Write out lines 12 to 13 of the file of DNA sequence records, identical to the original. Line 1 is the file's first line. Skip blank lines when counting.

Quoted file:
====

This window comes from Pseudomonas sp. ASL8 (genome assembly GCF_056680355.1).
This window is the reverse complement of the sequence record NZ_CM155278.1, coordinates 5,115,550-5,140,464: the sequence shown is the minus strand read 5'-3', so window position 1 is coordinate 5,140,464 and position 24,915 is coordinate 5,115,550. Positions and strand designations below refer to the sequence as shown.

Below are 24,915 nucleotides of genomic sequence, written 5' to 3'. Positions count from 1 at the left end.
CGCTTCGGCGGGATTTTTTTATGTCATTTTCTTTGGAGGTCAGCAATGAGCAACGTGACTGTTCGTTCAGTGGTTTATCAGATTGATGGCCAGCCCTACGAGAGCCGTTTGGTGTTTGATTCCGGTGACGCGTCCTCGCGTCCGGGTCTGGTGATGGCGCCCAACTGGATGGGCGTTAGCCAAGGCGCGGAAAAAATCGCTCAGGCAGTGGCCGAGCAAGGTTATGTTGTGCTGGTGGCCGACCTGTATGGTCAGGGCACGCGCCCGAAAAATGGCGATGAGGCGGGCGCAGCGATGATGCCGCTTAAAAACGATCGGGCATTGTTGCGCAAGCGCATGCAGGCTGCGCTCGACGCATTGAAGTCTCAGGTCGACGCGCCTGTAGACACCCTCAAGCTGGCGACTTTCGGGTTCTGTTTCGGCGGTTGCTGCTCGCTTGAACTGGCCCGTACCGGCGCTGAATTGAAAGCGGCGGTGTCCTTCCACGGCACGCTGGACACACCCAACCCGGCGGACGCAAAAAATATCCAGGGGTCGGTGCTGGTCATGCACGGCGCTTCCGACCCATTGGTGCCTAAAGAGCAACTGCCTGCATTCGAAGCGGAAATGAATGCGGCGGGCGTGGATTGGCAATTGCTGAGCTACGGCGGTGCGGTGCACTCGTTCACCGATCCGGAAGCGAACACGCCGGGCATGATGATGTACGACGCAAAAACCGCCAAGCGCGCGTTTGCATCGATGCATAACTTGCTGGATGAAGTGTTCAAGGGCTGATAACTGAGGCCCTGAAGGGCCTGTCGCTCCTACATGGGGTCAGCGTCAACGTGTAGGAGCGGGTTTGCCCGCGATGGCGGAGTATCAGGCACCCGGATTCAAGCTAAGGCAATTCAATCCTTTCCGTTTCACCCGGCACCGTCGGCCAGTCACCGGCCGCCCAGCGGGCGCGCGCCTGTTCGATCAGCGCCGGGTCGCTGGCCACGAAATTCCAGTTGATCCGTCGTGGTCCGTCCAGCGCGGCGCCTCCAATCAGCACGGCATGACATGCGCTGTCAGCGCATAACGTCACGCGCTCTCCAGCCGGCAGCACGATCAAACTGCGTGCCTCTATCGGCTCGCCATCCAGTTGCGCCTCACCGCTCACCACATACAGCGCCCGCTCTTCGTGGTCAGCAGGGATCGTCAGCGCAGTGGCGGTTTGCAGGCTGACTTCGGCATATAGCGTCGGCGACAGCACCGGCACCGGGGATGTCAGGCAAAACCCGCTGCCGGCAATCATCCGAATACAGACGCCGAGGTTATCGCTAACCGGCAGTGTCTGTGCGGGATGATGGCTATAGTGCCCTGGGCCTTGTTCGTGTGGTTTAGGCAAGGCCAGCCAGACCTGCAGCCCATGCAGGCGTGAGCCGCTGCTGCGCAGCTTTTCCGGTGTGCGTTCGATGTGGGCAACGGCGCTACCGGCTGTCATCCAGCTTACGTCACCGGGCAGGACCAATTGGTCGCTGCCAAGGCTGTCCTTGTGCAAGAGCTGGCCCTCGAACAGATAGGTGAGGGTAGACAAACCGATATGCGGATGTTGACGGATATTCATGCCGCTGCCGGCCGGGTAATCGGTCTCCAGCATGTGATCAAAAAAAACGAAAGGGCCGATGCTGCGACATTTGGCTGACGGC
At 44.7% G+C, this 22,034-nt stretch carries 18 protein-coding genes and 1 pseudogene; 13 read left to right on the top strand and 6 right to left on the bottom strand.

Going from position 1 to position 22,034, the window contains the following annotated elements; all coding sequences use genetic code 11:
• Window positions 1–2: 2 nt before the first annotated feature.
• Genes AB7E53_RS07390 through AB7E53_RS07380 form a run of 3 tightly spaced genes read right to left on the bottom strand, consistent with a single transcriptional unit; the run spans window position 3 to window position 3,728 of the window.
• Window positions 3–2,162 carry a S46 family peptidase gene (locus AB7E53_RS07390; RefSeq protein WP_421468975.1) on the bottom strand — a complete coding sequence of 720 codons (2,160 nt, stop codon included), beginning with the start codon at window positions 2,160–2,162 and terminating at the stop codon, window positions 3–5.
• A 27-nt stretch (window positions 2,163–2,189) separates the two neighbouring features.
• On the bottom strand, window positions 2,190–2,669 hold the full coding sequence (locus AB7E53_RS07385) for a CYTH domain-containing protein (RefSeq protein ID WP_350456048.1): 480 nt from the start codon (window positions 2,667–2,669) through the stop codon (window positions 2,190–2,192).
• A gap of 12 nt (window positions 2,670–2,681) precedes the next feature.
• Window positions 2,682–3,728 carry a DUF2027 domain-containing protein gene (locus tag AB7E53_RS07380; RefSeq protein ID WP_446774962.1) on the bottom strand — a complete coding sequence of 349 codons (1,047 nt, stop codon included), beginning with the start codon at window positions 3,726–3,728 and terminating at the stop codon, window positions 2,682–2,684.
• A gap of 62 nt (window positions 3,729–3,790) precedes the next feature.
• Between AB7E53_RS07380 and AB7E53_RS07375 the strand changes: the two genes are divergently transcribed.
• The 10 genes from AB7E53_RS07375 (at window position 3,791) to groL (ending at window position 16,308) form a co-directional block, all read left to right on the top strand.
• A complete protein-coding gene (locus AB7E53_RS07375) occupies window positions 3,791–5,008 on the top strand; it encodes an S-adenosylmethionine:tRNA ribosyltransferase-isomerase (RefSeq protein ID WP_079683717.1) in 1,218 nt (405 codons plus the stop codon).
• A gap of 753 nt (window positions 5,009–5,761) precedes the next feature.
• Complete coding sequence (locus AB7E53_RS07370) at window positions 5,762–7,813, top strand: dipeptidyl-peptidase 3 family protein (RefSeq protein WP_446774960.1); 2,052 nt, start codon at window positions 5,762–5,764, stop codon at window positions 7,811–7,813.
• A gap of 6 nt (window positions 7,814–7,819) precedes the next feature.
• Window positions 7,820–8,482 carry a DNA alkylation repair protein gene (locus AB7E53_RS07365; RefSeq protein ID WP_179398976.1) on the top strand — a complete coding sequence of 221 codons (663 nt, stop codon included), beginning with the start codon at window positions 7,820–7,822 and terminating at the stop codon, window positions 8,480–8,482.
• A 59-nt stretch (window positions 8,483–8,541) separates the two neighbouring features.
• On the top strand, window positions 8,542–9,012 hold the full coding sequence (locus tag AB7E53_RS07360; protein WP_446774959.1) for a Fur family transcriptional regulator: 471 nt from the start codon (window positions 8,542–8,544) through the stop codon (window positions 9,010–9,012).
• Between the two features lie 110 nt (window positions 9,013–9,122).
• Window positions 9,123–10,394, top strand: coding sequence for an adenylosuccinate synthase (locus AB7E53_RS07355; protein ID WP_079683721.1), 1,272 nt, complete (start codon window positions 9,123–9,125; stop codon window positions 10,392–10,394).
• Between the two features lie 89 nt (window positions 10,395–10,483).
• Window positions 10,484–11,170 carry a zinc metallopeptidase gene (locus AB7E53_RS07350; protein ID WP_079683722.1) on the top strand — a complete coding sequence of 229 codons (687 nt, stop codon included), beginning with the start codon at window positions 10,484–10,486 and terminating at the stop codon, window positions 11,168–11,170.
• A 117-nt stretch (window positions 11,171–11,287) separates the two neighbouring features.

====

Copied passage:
• A gap of 12 nt (window positions 2,670–2,681) precedes the next feature.
• Window positions 2,682–3,728 carry a DUF2027 domain-containing protein gene (locus tag AB7E53_RS07380; RefSeq protein ID WP_446774962.1) on the bottom strand — a complete coding sequence of 349 codons (1,047 nt, stop codon included), beginning with the start codon at window positions 3,726–3,728 and terminating at the stop codon, window positions 2,682–2,684.